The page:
• Autism: The Musical, a documentary directed by Tricia Regan. (U.S.A) – World Premiere. Although the statistic is alarming—one in 150 children in the U.S. is now diagnosed with autism—this documentary is steeped in a sense of optimism. Filmed over the course of one year, it follows five autistic children in Los Angeles as they write and rehearse their own full-length musical,tossing aside all stereotypes in the process.
• The Ballad of Esequiel Hernandez, a documentary directed by Kieran Fitzgerald. (U.S.A) – U.S. Premiere. Nearly ten years after the death of an 18-year-old American at the hands of a U.S. Marine team fighting the War on Drugs in Texas, the border continues to see increased militarization. Juxtaposing the victim's family’s grief with the Marines' frustration and guilt in their first on-screen interviews, this probing documentary, narrated by Tommy Lee Jones, asks, “is history doomed to repeat itself?” In English and Spanish. Winner, Best Human Rights Documentary, Mexico City Film Festival.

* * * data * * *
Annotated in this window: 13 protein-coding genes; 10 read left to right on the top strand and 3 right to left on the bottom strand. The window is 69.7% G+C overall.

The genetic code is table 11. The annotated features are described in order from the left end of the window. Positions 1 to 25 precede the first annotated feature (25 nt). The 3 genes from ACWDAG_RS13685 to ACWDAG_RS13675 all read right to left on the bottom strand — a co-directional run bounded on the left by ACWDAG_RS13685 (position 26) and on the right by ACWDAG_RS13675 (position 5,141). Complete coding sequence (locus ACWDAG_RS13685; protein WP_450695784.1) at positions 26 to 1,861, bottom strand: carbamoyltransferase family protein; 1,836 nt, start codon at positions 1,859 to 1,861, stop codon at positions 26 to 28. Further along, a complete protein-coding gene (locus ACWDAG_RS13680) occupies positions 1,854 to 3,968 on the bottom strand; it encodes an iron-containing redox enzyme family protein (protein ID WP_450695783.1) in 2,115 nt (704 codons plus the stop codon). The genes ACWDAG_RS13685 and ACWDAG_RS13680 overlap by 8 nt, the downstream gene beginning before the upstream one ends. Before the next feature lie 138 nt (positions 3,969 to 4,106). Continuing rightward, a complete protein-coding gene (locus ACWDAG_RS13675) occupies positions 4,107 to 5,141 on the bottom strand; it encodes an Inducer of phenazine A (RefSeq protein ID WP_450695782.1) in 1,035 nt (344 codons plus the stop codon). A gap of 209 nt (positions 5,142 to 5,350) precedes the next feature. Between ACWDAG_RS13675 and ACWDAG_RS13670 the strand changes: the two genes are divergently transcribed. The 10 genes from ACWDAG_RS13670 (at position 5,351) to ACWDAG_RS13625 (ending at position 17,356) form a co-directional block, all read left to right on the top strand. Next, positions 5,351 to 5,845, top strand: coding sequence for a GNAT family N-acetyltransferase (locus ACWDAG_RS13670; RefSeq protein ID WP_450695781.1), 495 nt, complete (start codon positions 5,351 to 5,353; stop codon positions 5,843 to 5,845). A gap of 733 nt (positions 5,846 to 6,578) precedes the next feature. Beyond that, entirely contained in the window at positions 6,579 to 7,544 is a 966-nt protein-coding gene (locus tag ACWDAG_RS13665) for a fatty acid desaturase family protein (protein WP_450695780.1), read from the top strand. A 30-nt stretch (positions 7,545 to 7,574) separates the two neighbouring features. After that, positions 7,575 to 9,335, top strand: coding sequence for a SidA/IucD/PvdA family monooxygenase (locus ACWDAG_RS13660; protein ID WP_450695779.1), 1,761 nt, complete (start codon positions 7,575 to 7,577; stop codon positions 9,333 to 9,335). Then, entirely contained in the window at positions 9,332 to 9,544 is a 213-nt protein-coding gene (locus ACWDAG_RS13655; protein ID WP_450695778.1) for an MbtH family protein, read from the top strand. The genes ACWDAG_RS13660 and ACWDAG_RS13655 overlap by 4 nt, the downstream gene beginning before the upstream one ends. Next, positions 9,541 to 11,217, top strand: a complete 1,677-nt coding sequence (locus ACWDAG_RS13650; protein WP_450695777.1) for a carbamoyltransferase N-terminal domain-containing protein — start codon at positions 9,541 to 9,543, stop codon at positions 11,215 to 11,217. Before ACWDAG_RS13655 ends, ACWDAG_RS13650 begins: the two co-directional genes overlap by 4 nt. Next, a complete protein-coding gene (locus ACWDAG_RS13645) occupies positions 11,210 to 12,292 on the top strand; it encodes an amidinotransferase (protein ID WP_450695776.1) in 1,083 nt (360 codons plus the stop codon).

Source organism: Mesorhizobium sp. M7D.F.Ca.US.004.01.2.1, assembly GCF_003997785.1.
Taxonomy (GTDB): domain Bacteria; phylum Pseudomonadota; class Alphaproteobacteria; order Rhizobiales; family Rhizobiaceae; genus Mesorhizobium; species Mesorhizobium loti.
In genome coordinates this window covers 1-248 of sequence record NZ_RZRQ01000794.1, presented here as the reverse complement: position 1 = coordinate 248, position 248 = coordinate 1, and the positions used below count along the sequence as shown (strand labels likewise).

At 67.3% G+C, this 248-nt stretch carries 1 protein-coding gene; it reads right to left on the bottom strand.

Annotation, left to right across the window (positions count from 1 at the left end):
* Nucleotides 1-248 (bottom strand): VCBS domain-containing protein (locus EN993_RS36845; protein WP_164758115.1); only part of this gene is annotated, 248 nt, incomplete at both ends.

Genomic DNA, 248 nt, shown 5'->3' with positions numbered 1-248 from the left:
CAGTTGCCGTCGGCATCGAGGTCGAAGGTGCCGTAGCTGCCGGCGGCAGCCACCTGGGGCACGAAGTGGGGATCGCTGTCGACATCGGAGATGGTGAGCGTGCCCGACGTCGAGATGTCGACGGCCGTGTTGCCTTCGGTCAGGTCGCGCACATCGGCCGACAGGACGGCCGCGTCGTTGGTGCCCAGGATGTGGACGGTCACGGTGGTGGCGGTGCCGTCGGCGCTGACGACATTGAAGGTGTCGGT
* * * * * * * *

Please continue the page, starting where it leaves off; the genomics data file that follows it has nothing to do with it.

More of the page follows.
• The First Saturday in May, a documentary directed by The Hennegan Brothers, written by The Hennegan Brothers and Mark Krewatch. (U.S.A) – World Premiere. Heartbreak and hope abound in this engrossing documentary about the holy grail of horse racing—the Kentucky Derby. Two brothers travel from Arkansas to Dubai and on to Churchill Downs to trace the paths of six rising equine stars, including the heroic Barbaro, and the people, passion and dreams at the core of this breakneck competition.